I have taken sometime to reflect on the above conversations and to review the materials from all organizations. I believe Susan you are misinformed – when BCNU left the RNABC labour division it was in the middle of the night with boxes and files in hand – who then setup office in a room the next day without any exchange of money. However, I am interested in where this 2.8 million came from that you speak of. To be absolutely clear I have intregrity and values that I hold dear – I say what I mean and I mean what I say. I am wiling to put my name out there because I am not afraid to speak my truth; it is unfortunate that some do not feel the same way. I want to be absolutely clear of my position – I want a choice in who represents my professional practice. At present ARNBC has said they would also like to be the voice of nursing; I will hold you accountable not only to me but accountable to the citizens of BC who deserve the best care that nurses have been taught to give. This week is nurses’ week and celebrating us a profession. I would challenge ARNBC to hold its own leadership and active members to really look at what policies and new tools that you have devised in your workplaces as a tool to ‘improve’ care. Do they really considered the continuity of care and relationship building with families and patients? Fraser health has implemented a tool in community that does not look at continuity of care for nursing but rather looks at a task. Citizens of BC are not tasks and as nurses we have been taught to take a holistic approach. If you want to be my voice then you could have asked me what I thought of that. most importantly, the leaders (educators,nurse managers) would not implement pratice changes that would constrain my colleagues (direct patient care aka front line nurses) ability to meet their standards of practice. I do look forward to hearing how situations like this can be resolved through collaboration.

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        1. Susan a Concerned RN

          1981 RNABC passes bylaws that support the Labour Relations Division separating from RNABC and forming the British Columbia Nurses Union (BCNU). It is recognized that continuing to house all three functions (advocate, regulator and labour negotiator) is a conflict of interest for the organization. In its formation, BCNU receives the assets of RNABC’s former Labour Relations Division, including its money (approximately $2.7 million in revenues/year) and people. RNABC retains its roles as regulator and advocate for the profession, and BCNU becomes the recognized labour union for nurses. Read more» — see page 13 of the pdf or visit the history of RNABC’s role in labour relations»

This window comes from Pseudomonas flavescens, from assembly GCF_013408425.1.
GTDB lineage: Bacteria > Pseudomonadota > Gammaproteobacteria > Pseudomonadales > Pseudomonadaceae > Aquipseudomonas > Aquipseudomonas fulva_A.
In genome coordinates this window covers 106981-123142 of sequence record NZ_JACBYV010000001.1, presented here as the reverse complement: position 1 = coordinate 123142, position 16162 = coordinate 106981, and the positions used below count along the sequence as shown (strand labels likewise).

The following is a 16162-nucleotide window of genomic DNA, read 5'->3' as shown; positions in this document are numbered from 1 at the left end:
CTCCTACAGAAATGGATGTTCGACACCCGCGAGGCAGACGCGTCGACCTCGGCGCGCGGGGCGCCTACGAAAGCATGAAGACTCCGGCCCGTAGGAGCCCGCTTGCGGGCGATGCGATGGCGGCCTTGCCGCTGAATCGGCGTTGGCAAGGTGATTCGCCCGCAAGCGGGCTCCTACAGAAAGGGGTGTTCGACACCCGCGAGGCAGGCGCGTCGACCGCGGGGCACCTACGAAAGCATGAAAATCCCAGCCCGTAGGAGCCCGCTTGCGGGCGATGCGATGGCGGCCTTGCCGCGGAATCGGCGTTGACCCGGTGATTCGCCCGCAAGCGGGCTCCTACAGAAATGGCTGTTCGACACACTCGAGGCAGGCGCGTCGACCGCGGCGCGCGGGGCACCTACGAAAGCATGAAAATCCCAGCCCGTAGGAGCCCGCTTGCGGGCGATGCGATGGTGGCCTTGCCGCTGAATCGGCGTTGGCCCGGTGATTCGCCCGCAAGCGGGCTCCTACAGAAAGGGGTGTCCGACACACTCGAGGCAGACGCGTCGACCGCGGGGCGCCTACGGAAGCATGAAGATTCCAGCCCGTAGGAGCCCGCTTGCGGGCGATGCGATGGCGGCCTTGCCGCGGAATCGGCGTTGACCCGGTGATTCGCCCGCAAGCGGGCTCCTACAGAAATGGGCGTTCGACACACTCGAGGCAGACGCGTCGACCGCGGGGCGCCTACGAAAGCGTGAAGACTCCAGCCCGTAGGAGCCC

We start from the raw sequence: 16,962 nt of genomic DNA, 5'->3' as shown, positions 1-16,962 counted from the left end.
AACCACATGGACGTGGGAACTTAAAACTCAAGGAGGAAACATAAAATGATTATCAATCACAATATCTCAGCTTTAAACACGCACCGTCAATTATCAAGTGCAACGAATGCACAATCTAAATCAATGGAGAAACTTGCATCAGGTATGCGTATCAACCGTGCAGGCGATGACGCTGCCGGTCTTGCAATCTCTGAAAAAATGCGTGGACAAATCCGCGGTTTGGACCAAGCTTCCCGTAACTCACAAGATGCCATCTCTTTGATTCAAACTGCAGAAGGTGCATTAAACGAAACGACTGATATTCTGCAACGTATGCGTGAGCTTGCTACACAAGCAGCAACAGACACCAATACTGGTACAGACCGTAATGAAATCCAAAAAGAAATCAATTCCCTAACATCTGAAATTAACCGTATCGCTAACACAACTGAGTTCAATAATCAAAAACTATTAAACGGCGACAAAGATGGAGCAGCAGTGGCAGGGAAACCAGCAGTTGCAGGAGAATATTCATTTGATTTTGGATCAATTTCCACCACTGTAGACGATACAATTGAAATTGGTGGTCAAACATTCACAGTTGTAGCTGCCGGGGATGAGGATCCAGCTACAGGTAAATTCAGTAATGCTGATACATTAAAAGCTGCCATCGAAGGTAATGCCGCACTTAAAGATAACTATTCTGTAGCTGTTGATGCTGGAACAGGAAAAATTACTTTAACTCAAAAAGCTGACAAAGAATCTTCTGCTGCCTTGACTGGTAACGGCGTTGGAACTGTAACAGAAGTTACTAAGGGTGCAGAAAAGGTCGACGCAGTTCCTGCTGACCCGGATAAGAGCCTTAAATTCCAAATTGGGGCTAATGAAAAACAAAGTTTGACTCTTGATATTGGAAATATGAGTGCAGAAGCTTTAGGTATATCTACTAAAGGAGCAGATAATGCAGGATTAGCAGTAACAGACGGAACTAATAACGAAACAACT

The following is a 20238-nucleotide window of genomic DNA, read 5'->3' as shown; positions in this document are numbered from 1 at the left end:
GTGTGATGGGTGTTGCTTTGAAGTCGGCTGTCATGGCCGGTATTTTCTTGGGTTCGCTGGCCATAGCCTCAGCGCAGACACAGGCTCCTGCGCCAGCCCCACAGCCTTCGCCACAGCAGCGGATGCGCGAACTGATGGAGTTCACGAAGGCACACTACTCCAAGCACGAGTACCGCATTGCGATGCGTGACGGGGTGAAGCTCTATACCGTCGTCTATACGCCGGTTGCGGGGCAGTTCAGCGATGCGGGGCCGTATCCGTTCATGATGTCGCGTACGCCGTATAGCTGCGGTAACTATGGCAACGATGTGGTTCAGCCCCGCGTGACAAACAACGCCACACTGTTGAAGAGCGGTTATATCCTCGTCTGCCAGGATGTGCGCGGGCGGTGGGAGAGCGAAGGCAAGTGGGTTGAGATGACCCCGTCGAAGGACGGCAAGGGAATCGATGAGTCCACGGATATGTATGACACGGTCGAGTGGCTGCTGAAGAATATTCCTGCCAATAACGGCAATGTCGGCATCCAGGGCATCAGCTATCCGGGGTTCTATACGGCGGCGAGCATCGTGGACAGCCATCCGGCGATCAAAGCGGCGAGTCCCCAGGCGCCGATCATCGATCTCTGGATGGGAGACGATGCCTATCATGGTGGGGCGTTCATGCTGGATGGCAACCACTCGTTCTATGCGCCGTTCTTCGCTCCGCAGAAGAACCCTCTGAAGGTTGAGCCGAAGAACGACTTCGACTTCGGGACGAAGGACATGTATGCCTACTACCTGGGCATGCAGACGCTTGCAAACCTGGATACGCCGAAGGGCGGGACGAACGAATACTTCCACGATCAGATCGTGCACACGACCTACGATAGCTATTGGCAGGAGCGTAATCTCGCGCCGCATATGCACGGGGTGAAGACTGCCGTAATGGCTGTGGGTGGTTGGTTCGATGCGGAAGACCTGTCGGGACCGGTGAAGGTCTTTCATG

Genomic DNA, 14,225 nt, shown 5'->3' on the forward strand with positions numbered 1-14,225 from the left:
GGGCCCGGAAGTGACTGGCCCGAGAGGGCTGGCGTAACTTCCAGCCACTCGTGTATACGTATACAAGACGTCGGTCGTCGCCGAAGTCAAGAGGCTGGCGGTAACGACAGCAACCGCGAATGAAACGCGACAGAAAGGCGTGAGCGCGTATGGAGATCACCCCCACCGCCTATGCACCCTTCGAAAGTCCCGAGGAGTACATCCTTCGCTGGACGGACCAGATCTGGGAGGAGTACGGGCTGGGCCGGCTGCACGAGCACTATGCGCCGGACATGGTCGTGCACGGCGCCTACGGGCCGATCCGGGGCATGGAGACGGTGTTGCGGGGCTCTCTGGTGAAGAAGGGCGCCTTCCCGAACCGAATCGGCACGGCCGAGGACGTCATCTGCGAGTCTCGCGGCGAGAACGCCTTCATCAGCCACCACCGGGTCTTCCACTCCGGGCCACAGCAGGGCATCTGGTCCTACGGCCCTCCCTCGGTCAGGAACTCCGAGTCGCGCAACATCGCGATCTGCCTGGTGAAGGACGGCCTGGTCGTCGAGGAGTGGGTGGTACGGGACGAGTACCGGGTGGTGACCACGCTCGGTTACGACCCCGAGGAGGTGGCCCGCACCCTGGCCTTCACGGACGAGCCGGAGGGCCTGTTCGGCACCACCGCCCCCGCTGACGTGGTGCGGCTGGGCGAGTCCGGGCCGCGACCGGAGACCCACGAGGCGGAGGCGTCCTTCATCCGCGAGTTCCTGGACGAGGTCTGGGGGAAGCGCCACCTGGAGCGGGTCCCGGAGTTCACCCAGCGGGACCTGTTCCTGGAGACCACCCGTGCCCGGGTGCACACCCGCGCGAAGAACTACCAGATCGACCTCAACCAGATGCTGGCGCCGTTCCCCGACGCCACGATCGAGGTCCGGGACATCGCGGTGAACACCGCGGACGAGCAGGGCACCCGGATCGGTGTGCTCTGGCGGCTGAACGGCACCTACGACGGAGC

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        2. Paddy Rodney

          Melissa, thanks for your comment on May 13th, and for continuing this conversation. I fully agree that the support of direct patient care (front line) nurses is a crucial issue in BC, across Canada, and internationally (see, for example, the Mid Staffordshire Report in the UK: http://www.midstaffspublicinquiry.com/)

          This is going to be a topic at our ARNBC Leadership Forum on May 28th in Vancouver (see http://www.arnbc.ca/agm/leadership-forum.php)

          I hope that as nurses in BC we can tackle just these kinds of questions together….

          Best wishes from Paddy

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  15. Rain Nickerson

    The first thought that I, and I would bet good money the vast majority of nurses in BC had, was: Who the heck is ARNBC? We already have CRNBC, and no one even knows what they really do, except take our money each March. I say, all sides need to stop wasting time and money, and start focusing on what nurses in this province are concerned about: Safe staffing levels and safe workplaces. End of story. It is, after all, our money that is being used to fuel these debates.

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    1. Wendy Bowles NP

      Rain, with respect please take the time to learn a bit more about the CRNBC and what they do. Nurses provide complex and intimate care for many people that sometimes can put both nurses and those they care for in challenge and even conflicting positions. Not understanding the mandates of those organizations we work with everyday puts everyone at risk, especially those who are uninformed.
      The union, the association AND the college represent the three supportive legs that hold nursing up, heads high. Be informed, be valued.

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      1. Rain Nickerson